Exploring the effectiveness of personalised non-pharmacological anxiety treatment for adults with autism


Anxiety is common in people on the autistic spectrum and has the potential to significantly affect quality of life. There is an acknowledgement that anxiety can present differently in people with autism and that current psychological interventions need to be adapted to reflect this. Anxiety was recently rated as a top research priority by the autistic community.

The first phase of the PAT-A project aims to conduct a large, national survey with autistic adults and their relatives. The aim of this phase is to help us to characterise the nature and impact of anxiety in adults with autism and people’s experiences of any psychological intervention for anxiety that they might have received in the past.

The findings from phase one of the project will help to inform the development of a personalised anxiety treatment programme for adults with autism (PAT-A). This will include working with local NHS providers to refine existing treatment packages for anxiety to best meet the needs of autistic adults. Where existing interventions are thought to be unsuitable, we will use innovative treatment packages based on situational fears, phobias or intolerance of uncertainty, which have already been designed and piloted by our team. We will consult with key stakeholders with a view to creating a PAT-A treatment manual.

The final phase of the project aims to test the feasibility and efficacy of the PAT-A intervention in a pilot randomised control trial. Participants in the control group will receive enhanced treatment as usual, which will consist of an emotional literacy programme plus any NHS treatment that they are already receiving. Participants in the experimental group will receive the same emotional literacy training followed by a bespoke PAT-A intervention which is based on their individual needs. We aim to disseminate the findings in collaboration with the autistic community.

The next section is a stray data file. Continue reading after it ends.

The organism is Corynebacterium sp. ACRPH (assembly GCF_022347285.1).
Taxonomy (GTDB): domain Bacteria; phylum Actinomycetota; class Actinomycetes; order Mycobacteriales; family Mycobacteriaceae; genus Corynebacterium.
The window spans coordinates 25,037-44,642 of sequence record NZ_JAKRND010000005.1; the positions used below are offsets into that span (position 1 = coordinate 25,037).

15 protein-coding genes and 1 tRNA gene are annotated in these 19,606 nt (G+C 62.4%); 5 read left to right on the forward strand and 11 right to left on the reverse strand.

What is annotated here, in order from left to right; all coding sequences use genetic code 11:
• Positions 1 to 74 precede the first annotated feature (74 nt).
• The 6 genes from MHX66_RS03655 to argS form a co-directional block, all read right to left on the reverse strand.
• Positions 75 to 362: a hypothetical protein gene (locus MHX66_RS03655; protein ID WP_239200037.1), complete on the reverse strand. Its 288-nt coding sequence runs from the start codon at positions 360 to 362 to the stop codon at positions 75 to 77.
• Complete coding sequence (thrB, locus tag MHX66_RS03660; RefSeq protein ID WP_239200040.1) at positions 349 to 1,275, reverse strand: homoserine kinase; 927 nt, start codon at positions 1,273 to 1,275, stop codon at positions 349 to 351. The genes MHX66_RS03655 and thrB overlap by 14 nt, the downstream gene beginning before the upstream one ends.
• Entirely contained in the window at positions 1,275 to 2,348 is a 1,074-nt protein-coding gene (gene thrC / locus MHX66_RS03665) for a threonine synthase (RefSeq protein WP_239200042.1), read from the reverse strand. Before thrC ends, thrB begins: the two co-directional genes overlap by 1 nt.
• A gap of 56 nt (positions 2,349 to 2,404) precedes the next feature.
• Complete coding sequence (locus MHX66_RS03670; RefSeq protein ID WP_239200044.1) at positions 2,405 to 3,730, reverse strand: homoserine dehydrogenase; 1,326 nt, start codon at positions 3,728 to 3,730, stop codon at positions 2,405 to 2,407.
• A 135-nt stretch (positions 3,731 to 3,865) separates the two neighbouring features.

Who is involved in this study?

The Principal Investigators for this study are Dr Jeremy Parr and Dr Jacqui Rodgers

Jeremy Parr‌

Jacqui Rodgers

Also involved in the project from the Neurodevelopment and Disability team are:

Ann Le Couter

  • Professor of Child & Adolescent Psychiatry
  • Honorary Consultant Child and Adolescent Psychiatrist

Sam Brice

  • Clinical Research Associate

From outside the team are:

  • Mark Freeston (Professor of Clinical Pyschology)
  • Barry Ingham (Consultant Clinical Psychologist)

More information        


Call: 0191 282 3762

Other research

PAT-A sits within the 'Clinical service development' and the 'Effects and acceptability of interventions' research themes.

If you are looking for research linked to ASD, Mental Health or Outcome Measurement, please view the relevant conditions and topics page.